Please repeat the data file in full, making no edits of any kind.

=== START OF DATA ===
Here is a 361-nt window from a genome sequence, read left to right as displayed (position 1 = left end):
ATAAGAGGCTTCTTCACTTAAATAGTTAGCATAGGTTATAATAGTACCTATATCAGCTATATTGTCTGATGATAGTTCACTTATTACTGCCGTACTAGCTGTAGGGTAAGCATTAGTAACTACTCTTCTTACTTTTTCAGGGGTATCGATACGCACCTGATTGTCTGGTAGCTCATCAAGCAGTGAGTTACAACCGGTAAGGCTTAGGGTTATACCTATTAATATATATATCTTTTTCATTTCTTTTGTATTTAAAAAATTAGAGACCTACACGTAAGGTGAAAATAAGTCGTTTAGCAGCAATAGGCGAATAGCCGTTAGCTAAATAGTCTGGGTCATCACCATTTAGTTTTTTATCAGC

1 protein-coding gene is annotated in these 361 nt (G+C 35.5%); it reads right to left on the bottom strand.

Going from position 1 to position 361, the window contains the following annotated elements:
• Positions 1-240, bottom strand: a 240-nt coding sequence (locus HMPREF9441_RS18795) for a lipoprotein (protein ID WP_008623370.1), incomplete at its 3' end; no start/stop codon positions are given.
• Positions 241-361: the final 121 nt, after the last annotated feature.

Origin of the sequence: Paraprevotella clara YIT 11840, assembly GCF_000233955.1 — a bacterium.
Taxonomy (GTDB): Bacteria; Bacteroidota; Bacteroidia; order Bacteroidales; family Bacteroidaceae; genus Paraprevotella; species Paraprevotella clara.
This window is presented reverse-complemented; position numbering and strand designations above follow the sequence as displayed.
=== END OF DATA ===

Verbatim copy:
Here is a 361-nt window from a genome sequence, read left to right as displayed (position 1 = left end):
ATAAGAGGCTTCTTCACTTAAATAGTTAGCATAGGTTATAATAGTACCTATATCAGCTATATTGTCTGATGATAGTTCACTTATTACTGCCGTACTAGCTGTAGGGTAAGCATTAGTAACTACTCTTCTTACTTTTTCAGGGGTATCGATACGCACCTGATTGTCTGGTAGCTCATCAAGCAGTGAGTTACAACCGGTAAGGCTTAGGGTTATACCTATTAATATATATATCTTTTTCATTTCTTTTGTATTTAAAAAATTAGAGACCTACACGTAAGGTGAAAATAAGTCGTTTAGCAGCAATAGGCGAATAGCCGTTAGCTAAATAGTCTGGGTCATCACCATTTAGTTTTTTATCAGC

1 protein-coding gene is annotated in these 361 nt (G+C 35.5%); it reads right to left on the bottom strand.

Going from position 1 to position 361, the window contains the following annotated elements:
• Positions 1-240, bottom strand: a 240-nt coding sequence (locus HMPREF9441_RS18795) for a lipoprotein (protein ID WP_008623370.1), incomplete at its 3' end; no start/stop codon positions are given.
• Positions 241-361: the final 121 nt, after the last annotated feature.

Origin of the sequence: Paraprevotella clara YIT 11840, assembly GCF_000233955.1 — a bacterium.
Taxonomy (GTDB): Bacteria; Bacteroidota; Bacteroidia; order Bacteroidales; family Bacteroidaceae; genus Paraprevotella; species Paraprevotella clara.
This window is presented reverse-complemented; position numbering and strand designations above follow the sequence as displayed.